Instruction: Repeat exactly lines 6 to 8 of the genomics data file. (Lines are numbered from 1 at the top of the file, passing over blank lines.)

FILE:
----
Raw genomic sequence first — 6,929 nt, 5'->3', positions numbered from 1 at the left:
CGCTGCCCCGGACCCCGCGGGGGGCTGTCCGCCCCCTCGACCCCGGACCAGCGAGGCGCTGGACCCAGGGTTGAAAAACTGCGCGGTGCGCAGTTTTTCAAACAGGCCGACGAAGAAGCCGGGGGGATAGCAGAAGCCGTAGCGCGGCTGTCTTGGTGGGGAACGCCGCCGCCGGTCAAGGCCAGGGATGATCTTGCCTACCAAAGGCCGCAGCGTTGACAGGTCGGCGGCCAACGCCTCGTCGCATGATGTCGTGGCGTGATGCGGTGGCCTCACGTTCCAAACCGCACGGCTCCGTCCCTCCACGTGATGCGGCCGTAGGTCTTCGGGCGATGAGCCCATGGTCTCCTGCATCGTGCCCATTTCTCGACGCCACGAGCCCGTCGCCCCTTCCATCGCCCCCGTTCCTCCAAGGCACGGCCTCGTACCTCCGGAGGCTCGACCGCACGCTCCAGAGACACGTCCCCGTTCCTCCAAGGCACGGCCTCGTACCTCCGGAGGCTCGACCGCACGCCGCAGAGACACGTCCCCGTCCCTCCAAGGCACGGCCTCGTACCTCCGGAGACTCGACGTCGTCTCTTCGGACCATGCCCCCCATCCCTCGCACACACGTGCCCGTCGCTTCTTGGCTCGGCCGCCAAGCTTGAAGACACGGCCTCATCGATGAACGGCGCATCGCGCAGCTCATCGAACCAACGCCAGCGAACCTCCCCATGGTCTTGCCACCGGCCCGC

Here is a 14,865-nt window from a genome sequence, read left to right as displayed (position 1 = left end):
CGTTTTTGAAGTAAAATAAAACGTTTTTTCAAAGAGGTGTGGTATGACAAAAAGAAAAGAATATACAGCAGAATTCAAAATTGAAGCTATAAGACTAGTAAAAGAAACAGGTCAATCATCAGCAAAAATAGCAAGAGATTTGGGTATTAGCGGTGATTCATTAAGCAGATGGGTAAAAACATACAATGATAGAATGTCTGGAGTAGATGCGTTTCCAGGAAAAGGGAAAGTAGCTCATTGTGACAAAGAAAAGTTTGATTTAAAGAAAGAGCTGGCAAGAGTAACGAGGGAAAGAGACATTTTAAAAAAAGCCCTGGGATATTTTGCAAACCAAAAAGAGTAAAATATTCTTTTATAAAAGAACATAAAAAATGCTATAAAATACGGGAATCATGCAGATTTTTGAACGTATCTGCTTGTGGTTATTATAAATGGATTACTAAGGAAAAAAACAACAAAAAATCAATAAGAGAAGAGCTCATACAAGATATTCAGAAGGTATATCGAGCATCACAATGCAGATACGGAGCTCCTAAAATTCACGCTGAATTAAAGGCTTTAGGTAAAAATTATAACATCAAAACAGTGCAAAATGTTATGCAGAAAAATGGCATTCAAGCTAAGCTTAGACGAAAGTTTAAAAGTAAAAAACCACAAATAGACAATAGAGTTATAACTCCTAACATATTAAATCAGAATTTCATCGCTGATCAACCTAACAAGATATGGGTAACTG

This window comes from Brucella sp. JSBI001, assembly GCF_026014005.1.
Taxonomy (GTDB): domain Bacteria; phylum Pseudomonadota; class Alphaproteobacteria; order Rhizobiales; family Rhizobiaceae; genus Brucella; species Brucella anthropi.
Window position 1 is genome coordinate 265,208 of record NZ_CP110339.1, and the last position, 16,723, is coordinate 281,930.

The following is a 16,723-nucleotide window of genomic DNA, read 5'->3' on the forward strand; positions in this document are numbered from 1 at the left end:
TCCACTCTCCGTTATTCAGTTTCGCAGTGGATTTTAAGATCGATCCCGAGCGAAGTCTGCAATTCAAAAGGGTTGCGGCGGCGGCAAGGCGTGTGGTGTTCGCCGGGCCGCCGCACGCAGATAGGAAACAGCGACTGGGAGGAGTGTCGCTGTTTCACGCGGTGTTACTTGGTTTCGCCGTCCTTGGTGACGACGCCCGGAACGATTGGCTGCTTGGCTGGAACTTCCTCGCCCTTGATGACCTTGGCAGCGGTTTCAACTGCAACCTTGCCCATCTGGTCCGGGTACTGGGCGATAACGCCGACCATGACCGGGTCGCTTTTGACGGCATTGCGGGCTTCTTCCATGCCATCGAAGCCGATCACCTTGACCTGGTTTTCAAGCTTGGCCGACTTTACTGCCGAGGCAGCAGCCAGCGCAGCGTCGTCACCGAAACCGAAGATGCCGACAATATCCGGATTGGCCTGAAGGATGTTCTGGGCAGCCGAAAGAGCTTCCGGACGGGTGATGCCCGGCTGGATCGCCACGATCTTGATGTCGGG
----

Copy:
Taxonomy (GTDB): domain Bacteria; phylum Pseudomonadota; class Alphaproteobacteria; order Rhizobiales; family Rhizobiaceae; genus Brucella; species Brucella anthropi.
Window position 1 is genome coordinate 265,208 of record NZ_CP110339.1, and the last position, 16,723, is coordinate 281,930.

The following is a 16,723-nucleotide window of genomic DNA, read 5'->3' on the forward strand; positions in this document are numbered from 1 at the left end: